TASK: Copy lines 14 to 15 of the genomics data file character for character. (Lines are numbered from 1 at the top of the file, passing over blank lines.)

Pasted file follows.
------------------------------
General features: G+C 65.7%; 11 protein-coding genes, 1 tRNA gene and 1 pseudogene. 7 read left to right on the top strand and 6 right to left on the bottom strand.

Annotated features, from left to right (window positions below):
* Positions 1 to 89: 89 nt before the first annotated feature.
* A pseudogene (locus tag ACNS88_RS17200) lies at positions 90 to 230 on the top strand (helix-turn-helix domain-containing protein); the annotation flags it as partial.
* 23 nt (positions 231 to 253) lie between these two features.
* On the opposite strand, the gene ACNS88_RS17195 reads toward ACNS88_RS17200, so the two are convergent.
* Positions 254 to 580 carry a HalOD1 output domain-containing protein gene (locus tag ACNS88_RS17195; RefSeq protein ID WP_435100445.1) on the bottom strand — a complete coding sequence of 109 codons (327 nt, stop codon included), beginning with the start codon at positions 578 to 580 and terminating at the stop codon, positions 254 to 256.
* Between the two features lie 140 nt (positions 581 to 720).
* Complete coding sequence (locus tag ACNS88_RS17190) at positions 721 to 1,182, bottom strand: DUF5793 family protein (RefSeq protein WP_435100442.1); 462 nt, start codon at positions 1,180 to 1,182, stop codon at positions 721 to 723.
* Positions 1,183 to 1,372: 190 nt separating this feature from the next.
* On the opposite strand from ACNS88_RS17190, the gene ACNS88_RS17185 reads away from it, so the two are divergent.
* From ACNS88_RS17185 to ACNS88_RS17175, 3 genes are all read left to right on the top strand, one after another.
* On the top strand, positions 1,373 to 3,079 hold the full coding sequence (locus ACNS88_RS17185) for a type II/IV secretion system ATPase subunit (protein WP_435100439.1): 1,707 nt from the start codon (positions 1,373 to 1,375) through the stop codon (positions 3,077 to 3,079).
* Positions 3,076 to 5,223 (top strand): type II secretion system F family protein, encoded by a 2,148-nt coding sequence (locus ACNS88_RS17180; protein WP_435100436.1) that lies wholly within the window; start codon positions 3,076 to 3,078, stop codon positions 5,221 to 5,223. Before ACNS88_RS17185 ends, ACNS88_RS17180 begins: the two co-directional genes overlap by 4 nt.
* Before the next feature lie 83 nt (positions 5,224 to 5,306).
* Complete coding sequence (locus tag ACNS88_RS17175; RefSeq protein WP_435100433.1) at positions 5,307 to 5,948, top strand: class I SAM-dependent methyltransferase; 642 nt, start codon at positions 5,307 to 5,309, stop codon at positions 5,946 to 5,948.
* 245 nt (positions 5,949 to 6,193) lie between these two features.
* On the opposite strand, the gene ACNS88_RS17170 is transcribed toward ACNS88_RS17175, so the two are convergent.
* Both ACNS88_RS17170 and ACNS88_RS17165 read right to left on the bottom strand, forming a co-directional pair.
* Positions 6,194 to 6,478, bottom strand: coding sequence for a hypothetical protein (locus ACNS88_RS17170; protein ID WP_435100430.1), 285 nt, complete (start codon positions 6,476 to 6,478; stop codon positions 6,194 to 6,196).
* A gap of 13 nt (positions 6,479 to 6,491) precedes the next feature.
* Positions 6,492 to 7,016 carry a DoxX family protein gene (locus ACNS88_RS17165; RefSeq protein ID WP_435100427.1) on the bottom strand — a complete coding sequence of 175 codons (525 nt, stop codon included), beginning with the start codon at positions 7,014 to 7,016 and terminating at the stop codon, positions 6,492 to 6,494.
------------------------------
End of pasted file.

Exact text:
* Positions 3,076 to 5,223 (top strand): type II secretion system F family protein, encoded by a 2,148-nt coding sequence (locus ACNS88_RS17180; protein WP_435100436.1) that lies wholly within the window; start codon positions 3,076 to 3,078, stop codon positions 5,221 to 5,223. Before ACNS88_RS17185 ends, ACNS88_RS17180 begins: the two co-directional genes overlap by 4 nt.
* Before the next feature lie 83 nt (positions 5,224 to 5,306).